Deteriorated tire condition seriously affects its performance, thereby hindering the handling of your vehicle. For example, an under-inflated tire leads to excessive sidewall flex as it handles turns and brakes. It tends to skid when rolling on slippery roads, even when you only maintain at low speeds.
Braking distances increase while steering response times decrease – a true nightmare for all drivers. This means that the safety features are no longer effective enough to save you from the hands of death.
The worst-case scenario of low pressure is a tire blowout. Large contact area promotes heat accumulation. Since the tire’s condition is unsafe due to wear, the rubber compound heats up and explodes after a long period without timely repair.
A sudden blowout makes it impossible for the driver to perform braking or steering operations. Worst of all, a large explosion could flip your car over and lead to a serious accident. It is a disaster when operating at high speeds or entering the highway.
The Signs Of Underinflated Tires
A timely inspection with cutting-edge technology is good news for owners of modern cars. Models from 2008 onwards came to market with a Tire Pressure Monitoring System (TPMS).
This function includes sensors that monitor PSI ratings at the tires and report to the center console when there are pressure fluctuations. Note that this part has a lifespan of 5-10 years, so periodic replacement is necessary to ensure effectiveness.
Distorted Tire Shape
One of the most recognizable signs of underinflation is the change in the tire’s shape. The contact area between it and the road surface becomes flatter than usual. That’s how you visually check before starting long trips.
A properly inflated tire is unlikely to be noisy when operating on the highway. On the contrary, the edges collide too much with the road surface and create strong friction. Hence, they become noisy when the pressure is too low.
Reduced Steering Abilities
Although steering capabilities decrease for many reasons, you can also consider underinflated tires. Low pressure delays steering feedback and makes control more difficult. For example, you feel your car leaning to one side or not moving in a straight line the way you want it to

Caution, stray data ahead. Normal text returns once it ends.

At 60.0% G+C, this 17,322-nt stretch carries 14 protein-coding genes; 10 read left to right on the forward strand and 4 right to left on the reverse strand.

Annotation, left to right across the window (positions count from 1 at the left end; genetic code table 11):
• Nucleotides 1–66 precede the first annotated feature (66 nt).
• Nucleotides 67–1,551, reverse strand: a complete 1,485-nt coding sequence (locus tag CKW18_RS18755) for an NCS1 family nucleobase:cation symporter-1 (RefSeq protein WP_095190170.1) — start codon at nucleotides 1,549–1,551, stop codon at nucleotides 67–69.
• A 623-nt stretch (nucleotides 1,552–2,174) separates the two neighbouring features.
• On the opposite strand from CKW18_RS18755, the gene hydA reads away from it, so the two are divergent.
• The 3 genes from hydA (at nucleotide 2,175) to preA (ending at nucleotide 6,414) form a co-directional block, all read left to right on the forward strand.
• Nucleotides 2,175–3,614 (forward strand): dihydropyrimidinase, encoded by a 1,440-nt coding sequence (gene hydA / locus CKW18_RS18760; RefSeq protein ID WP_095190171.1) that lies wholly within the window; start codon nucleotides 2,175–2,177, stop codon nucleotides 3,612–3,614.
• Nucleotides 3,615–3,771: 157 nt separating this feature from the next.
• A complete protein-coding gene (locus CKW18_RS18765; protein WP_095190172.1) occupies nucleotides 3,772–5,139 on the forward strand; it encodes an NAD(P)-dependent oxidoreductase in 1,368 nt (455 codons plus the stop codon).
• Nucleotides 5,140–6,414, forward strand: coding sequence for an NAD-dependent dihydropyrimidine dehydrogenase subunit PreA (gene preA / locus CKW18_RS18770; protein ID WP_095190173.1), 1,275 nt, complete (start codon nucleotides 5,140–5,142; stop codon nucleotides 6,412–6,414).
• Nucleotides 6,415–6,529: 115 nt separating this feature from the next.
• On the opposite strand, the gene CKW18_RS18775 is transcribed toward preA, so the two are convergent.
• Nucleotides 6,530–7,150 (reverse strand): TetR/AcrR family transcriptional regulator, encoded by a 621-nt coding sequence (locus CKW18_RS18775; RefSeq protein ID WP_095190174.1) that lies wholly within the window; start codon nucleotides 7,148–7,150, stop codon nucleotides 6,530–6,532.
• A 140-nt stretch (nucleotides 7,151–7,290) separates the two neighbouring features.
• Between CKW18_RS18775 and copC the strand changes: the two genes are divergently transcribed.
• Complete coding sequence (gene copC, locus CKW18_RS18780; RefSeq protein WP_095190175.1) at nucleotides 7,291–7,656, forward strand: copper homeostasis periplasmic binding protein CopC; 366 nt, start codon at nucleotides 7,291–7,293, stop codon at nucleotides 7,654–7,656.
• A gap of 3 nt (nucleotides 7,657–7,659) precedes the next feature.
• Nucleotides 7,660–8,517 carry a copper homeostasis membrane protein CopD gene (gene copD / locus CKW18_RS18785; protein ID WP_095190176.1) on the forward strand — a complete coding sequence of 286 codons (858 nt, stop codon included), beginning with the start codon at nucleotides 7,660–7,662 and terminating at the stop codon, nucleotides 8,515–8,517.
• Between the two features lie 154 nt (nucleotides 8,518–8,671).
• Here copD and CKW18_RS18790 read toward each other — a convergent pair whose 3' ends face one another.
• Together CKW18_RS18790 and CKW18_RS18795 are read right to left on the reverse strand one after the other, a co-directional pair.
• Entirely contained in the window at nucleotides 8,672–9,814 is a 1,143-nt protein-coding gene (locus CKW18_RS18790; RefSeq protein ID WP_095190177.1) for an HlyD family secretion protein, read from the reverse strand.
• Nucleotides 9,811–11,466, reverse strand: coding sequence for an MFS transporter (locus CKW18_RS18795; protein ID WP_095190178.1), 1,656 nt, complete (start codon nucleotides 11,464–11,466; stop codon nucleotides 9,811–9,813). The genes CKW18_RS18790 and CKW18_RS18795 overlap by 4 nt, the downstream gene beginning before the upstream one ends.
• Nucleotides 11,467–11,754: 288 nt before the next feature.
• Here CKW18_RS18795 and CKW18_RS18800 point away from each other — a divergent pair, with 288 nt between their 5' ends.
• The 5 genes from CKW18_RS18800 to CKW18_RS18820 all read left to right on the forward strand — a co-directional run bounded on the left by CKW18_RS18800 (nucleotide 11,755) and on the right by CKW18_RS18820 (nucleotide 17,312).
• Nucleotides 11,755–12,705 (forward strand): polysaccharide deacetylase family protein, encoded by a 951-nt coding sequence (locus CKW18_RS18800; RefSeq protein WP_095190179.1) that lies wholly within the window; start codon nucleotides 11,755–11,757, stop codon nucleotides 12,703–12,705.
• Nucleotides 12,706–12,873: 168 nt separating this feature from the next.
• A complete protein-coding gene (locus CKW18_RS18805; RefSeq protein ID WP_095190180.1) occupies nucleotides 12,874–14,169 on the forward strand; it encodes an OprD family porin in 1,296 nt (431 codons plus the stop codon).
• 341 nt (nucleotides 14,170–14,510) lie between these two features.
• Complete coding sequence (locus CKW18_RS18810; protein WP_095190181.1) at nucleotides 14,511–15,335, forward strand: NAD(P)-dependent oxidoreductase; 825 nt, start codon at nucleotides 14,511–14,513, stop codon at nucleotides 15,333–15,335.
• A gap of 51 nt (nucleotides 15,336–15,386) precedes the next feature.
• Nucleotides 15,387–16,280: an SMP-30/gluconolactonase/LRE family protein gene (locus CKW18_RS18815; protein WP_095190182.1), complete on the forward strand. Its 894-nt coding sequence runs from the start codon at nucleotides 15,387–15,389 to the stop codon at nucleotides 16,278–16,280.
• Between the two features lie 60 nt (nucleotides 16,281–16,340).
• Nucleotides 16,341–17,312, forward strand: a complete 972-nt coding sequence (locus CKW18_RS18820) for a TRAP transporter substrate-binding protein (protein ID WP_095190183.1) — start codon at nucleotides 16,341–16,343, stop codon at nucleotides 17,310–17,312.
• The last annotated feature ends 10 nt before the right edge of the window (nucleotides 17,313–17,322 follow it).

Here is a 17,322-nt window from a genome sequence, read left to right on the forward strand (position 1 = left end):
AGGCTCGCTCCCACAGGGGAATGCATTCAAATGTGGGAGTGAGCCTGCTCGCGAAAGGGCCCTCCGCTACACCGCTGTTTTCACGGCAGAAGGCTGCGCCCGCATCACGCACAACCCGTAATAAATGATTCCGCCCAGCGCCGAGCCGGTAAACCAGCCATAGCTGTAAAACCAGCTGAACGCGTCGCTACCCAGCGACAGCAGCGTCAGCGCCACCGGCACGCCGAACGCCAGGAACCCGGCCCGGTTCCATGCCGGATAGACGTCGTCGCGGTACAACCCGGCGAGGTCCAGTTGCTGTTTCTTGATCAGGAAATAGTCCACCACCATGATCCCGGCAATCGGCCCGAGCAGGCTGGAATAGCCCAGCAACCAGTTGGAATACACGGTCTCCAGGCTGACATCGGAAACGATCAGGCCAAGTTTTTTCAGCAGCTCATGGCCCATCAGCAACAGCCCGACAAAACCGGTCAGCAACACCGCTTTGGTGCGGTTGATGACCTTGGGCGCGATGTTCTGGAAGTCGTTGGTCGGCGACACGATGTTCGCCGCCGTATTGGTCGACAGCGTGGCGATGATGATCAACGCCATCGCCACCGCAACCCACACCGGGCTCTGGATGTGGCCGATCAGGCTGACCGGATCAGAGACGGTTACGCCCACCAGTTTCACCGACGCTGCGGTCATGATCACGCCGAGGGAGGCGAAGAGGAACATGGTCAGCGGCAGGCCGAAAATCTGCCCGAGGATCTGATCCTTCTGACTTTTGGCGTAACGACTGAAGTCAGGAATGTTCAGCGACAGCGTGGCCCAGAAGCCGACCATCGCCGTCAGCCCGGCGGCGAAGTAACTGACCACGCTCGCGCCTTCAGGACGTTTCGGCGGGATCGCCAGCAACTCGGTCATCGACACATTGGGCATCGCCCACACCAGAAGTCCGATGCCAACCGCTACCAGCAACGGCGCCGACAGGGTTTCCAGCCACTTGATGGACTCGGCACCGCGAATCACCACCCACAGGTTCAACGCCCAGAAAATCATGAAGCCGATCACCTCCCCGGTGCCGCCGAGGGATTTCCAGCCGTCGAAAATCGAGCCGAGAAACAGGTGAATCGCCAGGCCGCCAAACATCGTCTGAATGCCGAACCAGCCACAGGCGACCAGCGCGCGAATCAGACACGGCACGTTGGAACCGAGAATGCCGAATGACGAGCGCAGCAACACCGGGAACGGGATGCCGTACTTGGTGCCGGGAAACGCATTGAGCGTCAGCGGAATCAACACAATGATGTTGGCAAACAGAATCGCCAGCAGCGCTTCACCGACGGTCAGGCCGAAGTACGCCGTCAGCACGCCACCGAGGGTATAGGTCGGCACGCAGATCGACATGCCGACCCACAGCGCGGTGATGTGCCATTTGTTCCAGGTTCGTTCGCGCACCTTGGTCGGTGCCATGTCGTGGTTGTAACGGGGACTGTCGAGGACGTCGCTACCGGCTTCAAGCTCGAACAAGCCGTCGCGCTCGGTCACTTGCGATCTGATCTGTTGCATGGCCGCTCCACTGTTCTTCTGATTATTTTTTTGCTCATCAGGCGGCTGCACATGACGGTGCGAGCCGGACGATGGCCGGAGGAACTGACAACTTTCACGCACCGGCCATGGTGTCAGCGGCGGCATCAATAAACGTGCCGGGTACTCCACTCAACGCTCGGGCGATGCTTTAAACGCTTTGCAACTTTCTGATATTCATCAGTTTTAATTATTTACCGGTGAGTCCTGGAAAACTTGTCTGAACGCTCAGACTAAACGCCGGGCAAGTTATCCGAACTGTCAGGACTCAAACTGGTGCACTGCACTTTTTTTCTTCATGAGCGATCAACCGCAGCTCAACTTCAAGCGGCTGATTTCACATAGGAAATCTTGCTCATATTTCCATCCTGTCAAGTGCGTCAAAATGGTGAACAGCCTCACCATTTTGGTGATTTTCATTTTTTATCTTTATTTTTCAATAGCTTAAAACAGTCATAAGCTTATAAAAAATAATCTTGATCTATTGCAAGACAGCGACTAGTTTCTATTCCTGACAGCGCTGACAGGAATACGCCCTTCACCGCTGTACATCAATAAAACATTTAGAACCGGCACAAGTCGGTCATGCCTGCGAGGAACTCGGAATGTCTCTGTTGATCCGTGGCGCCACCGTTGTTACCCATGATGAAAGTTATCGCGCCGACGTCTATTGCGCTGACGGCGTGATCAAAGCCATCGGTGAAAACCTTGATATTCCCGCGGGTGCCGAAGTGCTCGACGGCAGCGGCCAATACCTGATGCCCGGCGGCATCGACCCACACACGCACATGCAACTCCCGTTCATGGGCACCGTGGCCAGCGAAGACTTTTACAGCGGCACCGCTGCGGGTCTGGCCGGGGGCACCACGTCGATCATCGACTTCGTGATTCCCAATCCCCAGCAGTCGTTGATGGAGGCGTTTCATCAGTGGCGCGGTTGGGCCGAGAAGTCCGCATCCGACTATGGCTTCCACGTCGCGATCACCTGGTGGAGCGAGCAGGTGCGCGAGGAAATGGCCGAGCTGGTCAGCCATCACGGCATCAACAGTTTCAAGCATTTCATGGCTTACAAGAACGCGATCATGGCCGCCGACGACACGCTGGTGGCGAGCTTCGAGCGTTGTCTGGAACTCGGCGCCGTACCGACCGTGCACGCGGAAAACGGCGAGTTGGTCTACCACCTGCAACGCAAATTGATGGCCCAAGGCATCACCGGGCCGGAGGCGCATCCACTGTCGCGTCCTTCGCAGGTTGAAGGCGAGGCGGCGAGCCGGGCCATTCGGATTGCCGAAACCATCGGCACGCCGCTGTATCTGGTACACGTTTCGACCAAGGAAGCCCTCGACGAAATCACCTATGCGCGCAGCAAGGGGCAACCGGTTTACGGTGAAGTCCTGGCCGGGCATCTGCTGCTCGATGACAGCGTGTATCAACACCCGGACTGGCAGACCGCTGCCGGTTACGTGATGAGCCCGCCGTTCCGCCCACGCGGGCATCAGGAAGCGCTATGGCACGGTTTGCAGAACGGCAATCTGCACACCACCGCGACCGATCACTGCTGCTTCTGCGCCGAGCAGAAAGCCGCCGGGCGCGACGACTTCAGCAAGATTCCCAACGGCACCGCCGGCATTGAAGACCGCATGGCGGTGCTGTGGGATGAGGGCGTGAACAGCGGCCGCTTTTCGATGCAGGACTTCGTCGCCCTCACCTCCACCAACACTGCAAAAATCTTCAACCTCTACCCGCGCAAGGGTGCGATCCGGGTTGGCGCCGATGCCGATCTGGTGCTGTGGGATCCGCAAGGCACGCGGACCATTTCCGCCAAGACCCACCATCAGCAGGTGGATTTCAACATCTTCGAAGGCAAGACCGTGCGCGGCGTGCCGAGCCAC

Increased Stopping Distance
Despite being a vague indication, some studies have shown that underinflated tires have a greater stopping distance than well-inflated ones. This phenomenon becomes more serious in extreme conditions such as rain or snow. The grip is reduced, so the vehicle takes longer to come to a complete stop.
See more: Low Tire Pressure Cold Weather
How To Avoid Low-Pressure Rate
As mentioned, you can count on the TPMS to monitor the tire pressure and pump more air if needed. Besides, it is advised to visually inspect your tires before driving your vehicle or, better yet, every day. If you feel unsure about your guesswork, invest in a pressure gauge.
This tool does not cost much but gives you the exact PSI of your tire. Compare with the manufacturer’s recommended pressure range, and you know exactly what to do with your tires.
What Is The Lowest Tire Pressure You Can Drive On kPa?
The lowest safe limit for driving on low tire pressure is 20 PSI, which equals 140 kPa.
How Far Can You Drive With 0 PSI?
You can’t go any extra mile with a completely flat tire, unless you want to destroy the rims and wheels. If your car is equipped with a run-flat tire set, it can operate within 50 miles at 50 mph.
Operating a vehicle with tire pressure below 20 PSI can have detrimental effects on multiple aspects and pose higher risks of accidents. Hence, maintaining proper pressure is crucial for your tires’ safety, performance, and longevity. The PSI rating can vary depending on factors such as vehicle type, load, and climate, so adhering to the manufacturer’s recommendations is essential.